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A pregnant woman is not autonomous.

Her pregnancy is not “a cancer.”

And the placenta knows it!

When serving as president of National Lutherans For Life, I had long discussions with my Ob/Gyn friend, Karen Rehder, M.D. I’ve never forgotten what Karen told me: “Birth is a miracle. Were it not for the placenta, the mother would reject the baby as something foreign to her body just like a transplant patient rejects a liver or kidney.”

Two separate entities—baby and mother—are attached by umbilical cord and placenta. The placenta tells us that a pregnant woman is not autonomous.

The placenta “is the only organ made in cooperation by two people,” explains Dr. Kristin Collier. It is “the organ through which the baby and mother interface.” Dr. Collier is Assistant Professor of Internal Medicine at the University of Michigan Medical School and practices general Internal Medicine. She also serves as Director of the U of Michigan’s Medical School program on Health, Spirituality, and Religion.

The placenta, “made from the growing baby’s tissue and the mother’s tissue together . . . is known as a ‘feto-maternal’ organ . . . [that] helps provide nutrition, produces hormones, and protects the baby against infection.” This “purposely transient organ” acts like “a lung, kidney, gastrointestinal tract, and the endocrine and immune system.”

The placenta is so important that the National Institutes of Health (NIH) in the U.S. has a research arm called the Human Placenta Project. A “healthy placenta is not only crucial for healthy development of the prenatal child, but also affects the health of the child and mother for years to come.”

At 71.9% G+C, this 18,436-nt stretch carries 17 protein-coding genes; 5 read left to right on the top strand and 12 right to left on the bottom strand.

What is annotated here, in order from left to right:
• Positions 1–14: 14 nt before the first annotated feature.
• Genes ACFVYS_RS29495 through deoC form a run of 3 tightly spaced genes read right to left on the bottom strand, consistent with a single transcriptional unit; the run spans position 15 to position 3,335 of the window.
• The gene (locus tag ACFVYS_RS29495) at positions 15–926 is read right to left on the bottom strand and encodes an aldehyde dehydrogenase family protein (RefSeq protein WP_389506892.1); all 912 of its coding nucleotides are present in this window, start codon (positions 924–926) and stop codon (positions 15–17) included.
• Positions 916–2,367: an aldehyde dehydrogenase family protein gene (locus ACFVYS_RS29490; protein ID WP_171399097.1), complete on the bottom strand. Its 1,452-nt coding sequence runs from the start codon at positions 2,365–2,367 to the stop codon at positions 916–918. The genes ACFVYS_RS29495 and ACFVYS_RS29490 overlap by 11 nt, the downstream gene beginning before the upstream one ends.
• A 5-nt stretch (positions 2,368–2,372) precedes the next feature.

There is “a unique transfer of cellular materials that happens across the placenta. In science, microchimerism refers to the presence of a small population of genetically distinct and separately derived cells within an individual. In pregnancy, small amounts of cells travel across the placenta. Some of these cells are the prenatal child’s cells that travel from the baby into her mother, and some cells also pass from the mother into her child. The cells from the prenatal child into her mother are pluripotent, which means they haven’t yet differentiated into the type of cell specific for one organ or tissue in particular. These cells find their way into mother’s tissue and start acting like the tissue in which they find themselves. This process is known as feto-maternal microchimerism.”

Scientifically, we can say that mother is helped by her unborn baby. “For example, these [fetal] cells have been found in Caesarean sections incisions helping to make collagen to help mom heal after a surgical delivery. These cells have been found in the maternal breast and have been hypothesized to help reduce mom’s risk of breast cancer in her later years.”

The “gift of these cells from the baby, entering into mom’s body and helping her heal and protecting her from cancer, is amazing to think of and really challenges our ideas of people as autonomous beings.” Just as amazing is the fact that “these cells that enter the mother are allowed to survive and are not attacked by the mother’s immune system, even though they are somewhat ‘foreign.’ This again speaks to a cooperation, at the cellular level, between mother and child.”